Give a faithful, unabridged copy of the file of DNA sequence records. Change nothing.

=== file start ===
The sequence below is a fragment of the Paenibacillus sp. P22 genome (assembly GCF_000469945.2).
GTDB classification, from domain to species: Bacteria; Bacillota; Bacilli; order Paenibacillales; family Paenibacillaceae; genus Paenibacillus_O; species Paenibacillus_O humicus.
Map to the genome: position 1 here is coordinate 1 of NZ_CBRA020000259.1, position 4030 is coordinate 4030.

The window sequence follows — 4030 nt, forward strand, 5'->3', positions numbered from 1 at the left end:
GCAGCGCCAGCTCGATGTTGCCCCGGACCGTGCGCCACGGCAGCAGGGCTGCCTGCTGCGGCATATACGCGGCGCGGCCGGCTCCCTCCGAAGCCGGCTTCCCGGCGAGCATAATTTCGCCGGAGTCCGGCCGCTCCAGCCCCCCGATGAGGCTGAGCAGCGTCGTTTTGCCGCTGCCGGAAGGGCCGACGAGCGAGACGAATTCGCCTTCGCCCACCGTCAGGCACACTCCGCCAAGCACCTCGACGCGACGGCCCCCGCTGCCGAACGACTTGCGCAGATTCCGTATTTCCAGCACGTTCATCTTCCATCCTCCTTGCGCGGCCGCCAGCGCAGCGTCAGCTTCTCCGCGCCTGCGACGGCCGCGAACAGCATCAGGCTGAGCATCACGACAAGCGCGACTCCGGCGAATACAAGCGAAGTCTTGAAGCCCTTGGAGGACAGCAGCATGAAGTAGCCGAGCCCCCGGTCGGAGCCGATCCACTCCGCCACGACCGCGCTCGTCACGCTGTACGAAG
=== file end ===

The sequence below is a fragment of the Paenibacillus sp. P22 genome (assembly GCF_000469945.2).
GTDB classification, from domain to species: Bacteria; Bacillota; Bacilli; order Paenibacillales; family Paenibacillaceae; genus Paenibacillus_O; species Paenibacillus_O humicus.
Map to the genome: position 1 here is coordinate 1 of NZ_CBRA020000259.1, position 4030 is coordinate 4030.

The window sequence follows — 4030 nt, forward strand, 5'->3', positions numbered from 1 at the left end:
GCAGCGCCAGCTCGATGTTGCCCCGGACCGTGCGCCACGGCAGCAGGGCTGCCTGCTGCGGCATATACGCGGCGCGGCCGGCTCCCTCCGAAGCCGGCTTCCCGGCGAGCATAATTTCGCCGGAGTCCGGCCGCTCCAGCCCCCCGATGAGGCTGAGCAGCGTCGTTTTGCCGCTGCCGGAAGGGCCGACGAGCGAGACGAATTCGCCTTCGCCCACCGTCAGGCACACTCCGCCAAGCACCTCGACGCGACGGCCCCCGCTGCCGAACGACTTGCGCAGATTCCGTATTTCCAGCACGTTCATCTTCCATCCTCCTTGCGCGGCCGCCAGCGCAGCGTCAGCTTCTCCGCGCCTGCGACGGCCGCGAACAGCATCAGGCTGAGCATCACGACAAGCGCGACTCCGGCGAATACAAGCGAAGTCTTGAAGCCCTTGGAGGACAGCAGCATGAAGTAGCCGAGCCCCCGGTCGGAGCCGATCCACTCCGCCACGACCGCGCTCGTCACGCTGTACGAAG